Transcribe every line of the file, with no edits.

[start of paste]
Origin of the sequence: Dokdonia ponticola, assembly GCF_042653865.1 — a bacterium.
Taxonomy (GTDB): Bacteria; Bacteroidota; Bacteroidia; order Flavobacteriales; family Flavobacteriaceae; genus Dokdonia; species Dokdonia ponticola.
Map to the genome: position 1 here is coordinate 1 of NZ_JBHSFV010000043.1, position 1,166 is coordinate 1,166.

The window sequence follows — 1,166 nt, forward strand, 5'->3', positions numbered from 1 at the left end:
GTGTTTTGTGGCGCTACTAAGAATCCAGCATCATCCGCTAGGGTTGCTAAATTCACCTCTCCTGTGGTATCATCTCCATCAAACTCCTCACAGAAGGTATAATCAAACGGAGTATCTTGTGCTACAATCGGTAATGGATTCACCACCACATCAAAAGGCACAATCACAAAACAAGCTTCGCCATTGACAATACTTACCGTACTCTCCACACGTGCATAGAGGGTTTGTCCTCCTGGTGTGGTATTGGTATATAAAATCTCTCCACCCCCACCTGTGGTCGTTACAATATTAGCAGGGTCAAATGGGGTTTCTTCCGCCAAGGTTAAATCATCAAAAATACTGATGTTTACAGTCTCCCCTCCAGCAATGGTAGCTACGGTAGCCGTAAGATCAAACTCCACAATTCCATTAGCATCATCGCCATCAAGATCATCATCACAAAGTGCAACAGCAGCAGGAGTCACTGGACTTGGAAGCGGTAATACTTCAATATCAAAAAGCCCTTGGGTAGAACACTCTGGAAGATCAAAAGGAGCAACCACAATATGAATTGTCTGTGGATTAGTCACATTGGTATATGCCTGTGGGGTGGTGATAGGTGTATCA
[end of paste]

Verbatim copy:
Origin of the sequence: Dokdonia ponticola, assembly GCF_042653865.1 — a bacterium.
Taxonomy (GTDB): Bacteria; Bacteroidota; Bacteroidia; order Flavobacteriales; family Flavobacteriaceae; genus Dokdonia; species Dokdonia ponticola.
Map to the genome: position 1 here is coordinate 1 of NZ_JBHSFV010000043.1, position 1,166 is coordinate 1,166.

The window sequence follows — 1,166 nt, forward strand, 5'->3', positions numbered from 1 at the left end:
GTGTTTTGTGGCGCTACTAAGAATCCAGCATCATCCGCTAGGGTTGCTAAATTCACCTCTCCTGTGGTATCATCTCCATCAAACTCCTCACAGAAGGTATAATCAAACGGAGTATCTTGTGCTACAATCGGTAATGGATTCACCACCACATCAAAAGGCACAATCACAAAACAAGCTTCGCCATTGACAATACTTACCGTACTCTCCACACGTGCATAGAGGGTTTGTCCTCCTGGTGTGGTATTGGTATATAAAATCTCTCCACCCCCACCTGTGGTCGTTACAATATTAGCAGGGTCAAATGGGGTTTCTTCCGCCAAGGTTAAATCATCAAAAATACTGATGTTTACAGTCTCCCCTCCAGCAATGGTAGCTACGGTAGCCGTAAGATCAAACTCCACAATTCCATTAGCATCATCGCCATCAAGATCATCATCACAAAGTGCAACAGCAGCAGGAGTCACTGGACTTGGAAGCGGTAATACTTCAATATCAAAAAGCCCTTGGGTAGAACACTCTGGAAGATCAAAAGGAGCAACCACAATATGAATTGTCTGTGGATTAGTCACATTGGTATATGCCTGTGGGGTGGTGATAGGTGTATCA